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MAPC links federal resources to emerging green technology start-ups like the Fraunhofer Center for Sustainable Energy Systems. Fraunhofer is a non-profit applied research and development laboratory located in the heart of Boston’s Innovation District on the South Boston waterfront, dedicated to the commercialization of clean energy technologies. We also provide support and advocacy for emerging business incubators such as the Cleantech InnoVenture Center in Lynn. This business incubator is designed to reduce the startup expenses of small clean technology companies, while accelerating the time it takes to transform a research idea into a marketable product. In Gloucester, MAPC is helping to build a cluster of marine research institutes on and around the harbor – adding strength to a historic fishing-based economy. We are also working with the Dorchester Bay Economic Development Corporation to place job training facilities within walking distance of neighborhoods in need, and to provide skill-based training in partnership with larger businesses that are seeking trained employees.   MAPC also plans to unveil a web-based business development tool that will allow cities in Greater Boston’s urban core to market hard-to-sell commercial and industrial real estate to appropriate buyers. The website, Choose Metro Boston, can be found at http://choosemetroboston.zoomprospector.com. Our energy planning will continue to grow as we start developing energy strategies for Chelsea and Revere, and as we explore similar opportunities across the region. All our green energy work is guided by our Green Energy Campaign, which is an effort to achieve the energy goals of MetroFuture by building local capacity, increasing energy efficiency, and developing alternate energy resources. In the coming year, proposed energy-related projects include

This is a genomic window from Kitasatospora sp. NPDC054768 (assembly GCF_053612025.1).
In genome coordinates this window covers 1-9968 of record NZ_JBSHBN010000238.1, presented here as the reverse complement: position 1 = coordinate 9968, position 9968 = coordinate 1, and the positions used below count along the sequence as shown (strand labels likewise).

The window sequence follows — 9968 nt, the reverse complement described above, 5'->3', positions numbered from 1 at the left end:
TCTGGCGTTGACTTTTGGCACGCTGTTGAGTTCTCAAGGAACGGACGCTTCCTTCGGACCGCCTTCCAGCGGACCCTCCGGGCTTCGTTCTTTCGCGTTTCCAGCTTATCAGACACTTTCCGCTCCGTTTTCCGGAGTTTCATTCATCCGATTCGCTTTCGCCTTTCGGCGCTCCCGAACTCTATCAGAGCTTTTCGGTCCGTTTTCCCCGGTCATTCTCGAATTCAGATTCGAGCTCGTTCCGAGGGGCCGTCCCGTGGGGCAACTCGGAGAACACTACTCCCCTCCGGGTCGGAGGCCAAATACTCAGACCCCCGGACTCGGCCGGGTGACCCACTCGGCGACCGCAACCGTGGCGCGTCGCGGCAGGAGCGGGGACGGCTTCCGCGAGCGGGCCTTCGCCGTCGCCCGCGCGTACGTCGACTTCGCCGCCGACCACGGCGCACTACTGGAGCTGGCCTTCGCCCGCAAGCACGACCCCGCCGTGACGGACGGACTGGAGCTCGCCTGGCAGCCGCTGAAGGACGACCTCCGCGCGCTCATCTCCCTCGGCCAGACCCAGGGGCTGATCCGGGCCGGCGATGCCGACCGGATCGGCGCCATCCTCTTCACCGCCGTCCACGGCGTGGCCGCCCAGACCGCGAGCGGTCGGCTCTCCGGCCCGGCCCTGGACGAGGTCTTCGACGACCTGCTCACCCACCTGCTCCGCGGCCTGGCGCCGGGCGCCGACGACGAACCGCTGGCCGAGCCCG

developing a regional ESCO, or Energy Services Company, which would provide comprehensive energy efficiency services for multiple municipalities and school districts; developing a site suitability assessment for wind or solar energy on closed landfill and brownfield sites; and creating a regional energy manager service, which would provide MAPC staff support for a wide range of local energy work. In many municipalities, MAPC can best help to achieve smart growth goals through targeted zoning bylaw work. This year, MAPC worked with the town of Littleton Planning Board, Board of Selectmen and a faithful cadre of concerned citizens over several months to draft, review and finalize two zoning bylaws: a new Village Common zone, and an Overlay zone. The Village Common zone created a new business district along Routes 119 and 110, where mixed use development will be allowed so long as new design guidelines are met. In the Overlay zone, created along Route 119, a vacant 90-acre site once owned by Cisco Systems may now be more easily redeveloped. MAPC presented the zoning changes at Town Meeting, helping to usher the bylaws toward adoption. Both zoning changes will help the town control and attract development consistent with both MetroFuture and the community’s vision. The District Local Technical Assistance (DLTA) program is another essential vehicle for helping communities to achieve such goals. DLTA is a state funding program that helps cities and towns to collaborate regionally on housing, economic development, and environmental protection projects. The funding can also be used to help municipalities to coordinate and more efficiently deliver local services. 2010 was by any measure a prolific year for DLTA-funded projects in municipalities throughout the region. There were a total of 19 projects approved for funding this year – 10 in land use planning, and nine in municipal services. More than two dozen communities received help from MAPC on land use planning projects thanks to DLTA funding, the majority involving research or drafting local zoning bylaws.  There are 39 cities and towns currently participating in municipal services projects, such as examining how to save funds or provide expanded services by sharing engineering staff, public health offices, and even ambulances. Since many of these projects affect multiple municipalities, the total number of cities and towns served is 57 - a record high for the program.